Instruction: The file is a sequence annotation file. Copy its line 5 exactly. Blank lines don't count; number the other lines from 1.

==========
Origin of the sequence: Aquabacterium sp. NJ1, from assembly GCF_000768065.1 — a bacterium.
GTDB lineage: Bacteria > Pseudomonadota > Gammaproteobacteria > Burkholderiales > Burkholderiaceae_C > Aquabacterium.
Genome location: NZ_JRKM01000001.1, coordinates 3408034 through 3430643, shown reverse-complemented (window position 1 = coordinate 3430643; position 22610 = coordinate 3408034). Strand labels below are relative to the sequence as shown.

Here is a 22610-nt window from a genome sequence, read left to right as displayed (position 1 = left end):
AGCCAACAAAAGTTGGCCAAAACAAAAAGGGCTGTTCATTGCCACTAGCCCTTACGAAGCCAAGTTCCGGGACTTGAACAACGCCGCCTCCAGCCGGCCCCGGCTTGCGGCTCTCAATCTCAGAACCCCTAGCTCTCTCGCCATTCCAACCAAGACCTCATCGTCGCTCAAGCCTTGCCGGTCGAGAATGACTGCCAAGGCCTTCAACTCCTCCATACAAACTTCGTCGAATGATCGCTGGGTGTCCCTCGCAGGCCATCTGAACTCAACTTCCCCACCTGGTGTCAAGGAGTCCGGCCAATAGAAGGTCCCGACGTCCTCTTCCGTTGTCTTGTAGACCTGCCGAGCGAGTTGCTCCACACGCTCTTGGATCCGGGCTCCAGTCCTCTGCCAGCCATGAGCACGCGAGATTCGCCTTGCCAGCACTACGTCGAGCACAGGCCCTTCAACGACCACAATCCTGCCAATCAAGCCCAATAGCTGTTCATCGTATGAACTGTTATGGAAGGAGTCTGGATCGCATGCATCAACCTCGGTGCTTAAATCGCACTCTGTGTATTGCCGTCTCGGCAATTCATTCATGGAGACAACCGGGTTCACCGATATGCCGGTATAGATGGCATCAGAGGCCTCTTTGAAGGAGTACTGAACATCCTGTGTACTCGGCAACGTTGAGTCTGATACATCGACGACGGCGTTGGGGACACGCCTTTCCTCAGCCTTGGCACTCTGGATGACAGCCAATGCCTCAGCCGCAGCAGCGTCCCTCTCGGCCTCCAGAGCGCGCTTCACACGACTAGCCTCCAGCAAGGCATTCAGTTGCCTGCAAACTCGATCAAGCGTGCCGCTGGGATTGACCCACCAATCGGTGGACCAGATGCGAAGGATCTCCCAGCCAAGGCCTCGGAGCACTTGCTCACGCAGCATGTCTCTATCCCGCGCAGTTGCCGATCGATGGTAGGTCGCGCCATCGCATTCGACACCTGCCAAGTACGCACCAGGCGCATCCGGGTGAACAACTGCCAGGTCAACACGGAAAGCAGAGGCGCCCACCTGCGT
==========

AGCCAACAAAAGTTGGCCAAAACAAAAAGGGCTGTTCATTGCCACTAGCCCTTACGAAGCCAAGTTCCGGGACTTGAACAACGCCGCCTCCAGCCGGCCCCGGCTTGCGGCTCTCAATCTCAGAACCCCTAGCTCTCTCGCCATTCCAACCAAGACCTCATCGTCGCTCAAGCCTTGCCGGTCGAGAATGACTGCCAAGGCCTTCAACTCCTCCATACAAACTTCGTCGAATGATCGCTGGGTGTCCCTCGCAGGCCATCTGAACTCAACTTCCCCACCTGGTGTCAAGGAGTCCGGCCAATAGAAGGTCCCGACGTCCTCTTCCGTTGTCTTGTAGACCTGCCGAGCGAGTTGCTCCACACGCTCTTGGATCCGGGCTCCAGTCCTCTGCCAGCCATGAGCACGCGAGATTCGCCTTGCCAGCACTACGTCGAGCACAGGCCCTTCAACGACCACAATCCTGCCAATCAAGCCCAATAGCTGTTCATCGTATGAACTGTTATGGAAGGAGTCTGGATCGCATGCATCAACCTCGGTGCTTAAATCGCACTCTGTGTATTGCCGTCTCGGCAATTCATTCATGGAGACAACCGGGTTCACCGATATGCCGGTATAGATGGCATCAGAGGCCTCTTTGAAGGAGTACTGAACATCCTGTGTACTCGGCAACGTTGAGTCTGATACATCGACGACGGCGTTGGGGACACGCCTTTCCTCAGCCTTGGCACTCTGGATGACAGCCAATGCCTCAGCCGCAGCAGCGTCCCTCTCGGCCTCCAGAGCGCGCTTCACACGACTAGCCTCCAGCAAGGCATTCAGTTGCCTGCAAACTCGATCAAGCGTGCCGCTGGGATTGACCCACCAATCGGTGGACCAGATGCGAAGGATCTCCCAGCCAAGGCCTCGGAGCACTTGCTCACGCAGCATGTCTCTATCCCGCGCAGTTGCCGATCGATGGTAGGTCGCGCCATCGCATTCGACACCTGCCAAGTACGCACCAGGCGCATCCGGGTGAACAACTGCCAGGTCAACACGGAAAGCAGAGGCGCCCACCTGCGT